In 2007 they spent their first winter in the new pond house. In spring all seemed well, but only those housed on staging or placed on the stone sills below the roof had survived. The others, wintering on the earthen floor, looked plump and fresh, but collapsed or toppled over as soon as touched. Their roots, sitting in damp compost for several months, had quietly rotted away. Good drainage is of prime import­ance in every aspect of a Shetland garden.

The untimely snow did little lasting damage, but the prolonged stair rods downpour that preceded it, put every drain in the place to the test.

Last year we’d noticed a lot of surface water running north to south in the garden extension, and thought the problem had been remedied by removing the repeatedly blocked inflow grill from the large pipe that carries water from the hill drains to the pond. Sadly that was not the case, and as the paths flooded and the pond overflowed, immediate action was called for.

I always feel for people who have to work in all weathers, especially those not yet acclimatised to Shet­land. Asking my team of gardeners to unblock drains, dig ditches, and lay field drains during blizzard conditions was a tall order, and I felt rather guilty all day, snug in the warm house, preparing for a dinner party that night.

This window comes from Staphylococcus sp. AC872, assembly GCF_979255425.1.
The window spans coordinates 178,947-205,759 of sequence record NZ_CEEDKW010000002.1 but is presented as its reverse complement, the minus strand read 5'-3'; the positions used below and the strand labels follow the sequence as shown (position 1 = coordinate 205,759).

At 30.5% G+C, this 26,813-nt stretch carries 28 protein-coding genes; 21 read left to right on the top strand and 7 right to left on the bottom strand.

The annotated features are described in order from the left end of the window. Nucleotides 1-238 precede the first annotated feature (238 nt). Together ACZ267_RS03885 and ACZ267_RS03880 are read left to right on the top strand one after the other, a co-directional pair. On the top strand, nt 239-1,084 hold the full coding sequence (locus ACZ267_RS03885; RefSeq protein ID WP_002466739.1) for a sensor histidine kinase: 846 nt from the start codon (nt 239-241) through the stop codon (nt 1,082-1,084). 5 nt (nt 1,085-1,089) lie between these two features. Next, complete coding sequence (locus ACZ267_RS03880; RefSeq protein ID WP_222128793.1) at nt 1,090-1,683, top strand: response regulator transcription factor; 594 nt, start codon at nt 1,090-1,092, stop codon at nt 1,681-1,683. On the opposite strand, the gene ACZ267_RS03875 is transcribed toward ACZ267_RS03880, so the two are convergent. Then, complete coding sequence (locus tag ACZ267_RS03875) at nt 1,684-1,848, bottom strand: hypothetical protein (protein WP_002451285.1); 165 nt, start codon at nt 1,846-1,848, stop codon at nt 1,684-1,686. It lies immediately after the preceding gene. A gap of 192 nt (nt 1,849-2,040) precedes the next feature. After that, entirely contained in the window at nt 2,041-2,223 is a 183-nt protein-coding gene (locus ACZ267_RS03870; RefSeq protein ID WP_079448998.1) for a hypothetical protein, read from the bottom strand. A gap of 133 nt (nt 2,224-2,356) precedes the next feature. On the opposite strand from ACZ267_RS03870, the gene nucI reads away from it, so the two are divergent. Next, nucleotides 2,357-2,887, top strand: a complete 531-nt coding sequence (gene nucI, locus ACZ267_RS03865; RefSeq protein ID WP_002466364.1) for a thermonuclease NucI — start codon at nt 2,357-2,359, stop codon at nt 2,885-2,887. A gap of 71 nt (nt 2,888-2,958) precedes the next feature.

The sterling work of James, Murat and Flo, our border collie who loves digging, prevented the new paths from being washed away, stopped the torrent from flushing the pond fish into the sea, and saved our collection of New Zealand plants from drowning.

All three, at the time of writing, are still alive, if a little worse for wear. Flo, not able to strip off her “outers”, and covered in gutter from head to tail, had to be subjected to a most humiliating procedure: her first indoor shower.

A severe pruning which reduced my red-trumpeted, ceiling high Phygelius capensis (Cape figwort) to sorry stumps, created enough space on the upper shelving of the greenhouse to provide a frost-proof home for the above mentioned tender collection.

Two tall multi-stemmed speci­mens of the South African succulent Aeonium ‘Zwartkop’ with stunning aubergine-black “leaf” rosettes were planted out in a well-drained border for the summer, and are now heeled into the greenhouse border, where a dreadful fate awaits them. Come spring, they are destined to be chop­ped into short sections, then stuck into course sand for stimulating root production.

After all, as Abraham Lincoln and Bob Dylan said (the latter, to my mind, said it rather better), one can please some of the people some of the time and, provided all goes accord­ing to plan with the propaga­tion of the aeoniums, those Lea Gardens visitors desperate for a bit of this stunning plant should be able to take home a spanking new, well-rooted rosette in the summer of 2009.

Rosa Steppanova